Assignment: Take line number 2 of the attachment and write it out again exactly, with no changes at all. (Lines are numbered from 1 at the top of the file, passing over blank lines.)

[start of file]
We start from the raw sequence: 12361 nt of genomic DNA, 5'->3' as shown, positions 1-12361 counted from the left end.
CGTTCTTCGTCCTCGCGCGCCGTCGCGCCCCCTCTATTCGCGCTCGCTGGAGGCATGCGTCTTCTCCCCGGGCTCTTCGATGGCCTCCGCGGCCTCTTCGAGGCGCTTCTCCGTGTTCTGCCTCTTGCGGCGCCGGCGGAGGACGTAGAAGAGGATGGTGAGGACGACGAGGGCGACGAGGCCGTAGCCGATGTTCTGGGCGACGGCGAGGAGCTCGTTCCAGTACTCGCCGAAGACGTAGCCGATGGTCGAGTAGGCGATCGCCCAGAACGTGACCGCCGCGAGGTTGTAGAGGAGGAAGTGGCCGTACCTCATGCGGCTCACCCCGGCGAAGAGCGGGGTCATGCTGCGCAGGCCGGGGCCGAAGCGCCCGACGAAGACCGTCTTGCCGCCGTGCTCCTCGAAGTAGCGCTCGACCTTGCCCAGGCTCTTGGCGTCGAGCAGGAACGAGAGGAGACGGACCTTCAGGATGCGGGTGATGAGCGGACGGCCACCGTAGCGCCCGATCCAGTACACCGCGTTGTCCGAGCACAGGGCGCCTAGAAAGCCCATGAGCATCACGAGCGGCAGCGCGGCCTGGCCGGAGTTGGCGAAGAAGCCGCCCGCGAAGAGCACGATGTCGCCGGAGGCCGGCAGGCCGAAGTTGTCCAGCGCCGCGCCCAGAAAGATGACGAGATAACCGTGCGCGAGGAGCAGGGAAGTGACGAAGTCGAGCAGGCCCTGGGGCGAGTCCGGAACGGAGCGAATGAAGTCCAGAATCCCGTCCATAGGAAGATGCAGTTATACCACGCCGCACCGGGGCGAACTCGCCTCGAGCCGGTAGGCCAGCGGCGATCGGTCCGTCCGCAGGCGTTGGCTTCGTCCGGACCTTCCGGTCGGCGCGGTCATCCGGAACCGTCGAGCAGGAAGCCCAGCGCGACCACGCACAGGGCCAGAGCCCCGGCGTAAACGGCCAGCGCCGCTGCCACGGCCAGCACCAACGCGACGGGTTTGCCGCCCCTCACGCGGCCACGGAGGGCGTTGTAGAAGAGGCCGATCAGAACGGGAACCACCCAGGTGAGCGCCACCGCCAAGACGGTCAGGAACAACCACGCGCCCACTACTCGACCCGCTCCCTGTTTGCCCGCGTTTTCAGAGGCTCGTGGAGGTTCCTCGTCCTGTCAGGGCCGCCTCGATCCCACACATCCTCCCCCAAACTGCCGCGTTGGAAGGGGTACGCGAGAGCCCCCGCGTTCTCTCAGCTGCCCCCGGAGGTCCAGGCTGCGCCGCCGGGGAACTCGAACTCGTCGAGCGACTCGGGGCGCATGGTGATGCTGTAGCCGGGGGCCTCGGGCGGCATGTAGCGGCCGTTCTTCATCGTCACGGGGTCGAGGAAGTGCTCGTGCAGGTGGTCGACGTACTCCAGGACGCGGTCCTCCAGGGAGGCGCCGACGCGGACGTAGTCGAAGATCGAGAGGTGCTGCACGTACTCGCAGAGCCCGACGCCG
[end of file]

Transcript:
CGTTCTTCGTCCTCGCGCGCCGTCGCGCCCCCTCTATTCGCGCTCGCTGGAGGCATGCGTCTTCTCCCCGGGCTCTTCGATGGCCTCCGCGGCCTCTTCGAGGCGCTTCTCCGTGTTCTGCCTCTTGCGGCGCCGGCGGAGGACGTAGAAGAGGATGGTGAGGACGACGAGGGCGACGAGGCCGTAGCCGATGTTCTGGGCGACGGCGAGGAGCTCGTTCCAGTACTCGCCGAAGACGTAGCCGATGGTCGAGTAGGCGATCGCCCAGAACGTGACCGCCGCGAGGTTGTAGAGGAGGAAGTGGCCGTACCTCATGCGGCTCACCCCGGCGAAGAGCGGGGTCATGCTGCGCAGGCCGGGGCCGAAGCGCCCGACGAAGACCGTCTTGCCGCCGTGCTCCTCGAAGTAGCGCTCGACCTTGCCCAGGCTCTTGGCGTCGAGCAGGAACGAGAGGAGACGGACCTTCAGGATGCGGGTGATGAGCGGACGGCCACCGTAGCGCCCGATCCAGTACACCGCGTTGTCCGAGCACAGGGCGCCTAGAAAGCCCATGAGCATCACGAGCGGCAGCGCGGCCTGGCCGGAGTTGGCGAAGAAGCCGCCCGCGAAGAGCACGATGTCGCCGGAGGCCGGCAGGCCGAAGTTGTCCAGCGCCGCGCCCAGAAAGATGACGAGATAACCGTGCGCGAGGAGCAGGGAAGTGACGAAGTCGAGCAGGCCCTGGGGCGAGTCCGGAACGGAGCGAATGAAGTCCAGAATCCCGTCCATAGGAAGATGCAGTTATACCACGCCGCACCGGGGCGAACTCGCCTCGAGCCGGTAGGCCAGCGGCGATCGGTCCGTCCGCAGGCGTTGGCTTCGTCCGGACCTTCCGGTCGGCGCGGTCATCCGGAACCGTCGAGCAGGAAGCCCAGCGCGACCACGCACAGGGCCAGAGCCCCGGCGTAAACGGCCAGCGCCGCTGCCACGGCCAGCACCAACGCGACGGGTTTGCCGCCCCTCACGCGGCCACGGAGGGCGTTGTAGAAGAGGCCGATCAGAACGGGAACCACCCAGGTGAGCGCCACCGCCAAGACGGTCAGGAACAACCACGCGCCCACTACTCGACCCGCTCCCTGTTTGCCCGCGTTTTCAGAGGCTCGTGGAGGTTCCTCGTCCTGTCAGGGCCGCCTCGATCCCACACATCCTCCCCCAAACTGCCGCGTTGGAAGGGGTACGCGAGAGCCCCCGCGTTCTCTCAGCTGCCCCCGGAGGTCCAGGCTGCGCCGCCGGGGAACTCGAACTCGTCGAGCGACTCGGGGCGCATGGTGATGCTGTAGCCGGGGGCCTCGGGCGGCATGTAGCGGCCGTTCTTCATCGTCACGGGGTCGAGGAAGTGCTCGTGCAGGTGGTCGACGTACTCCAGGACGCGGTCCTCCAGGGAGGCGCCGACGCGGACGTAGTCGAAGATCGAGAGGTGCTGCACGTACTCGCAGAGCCCGACGCCG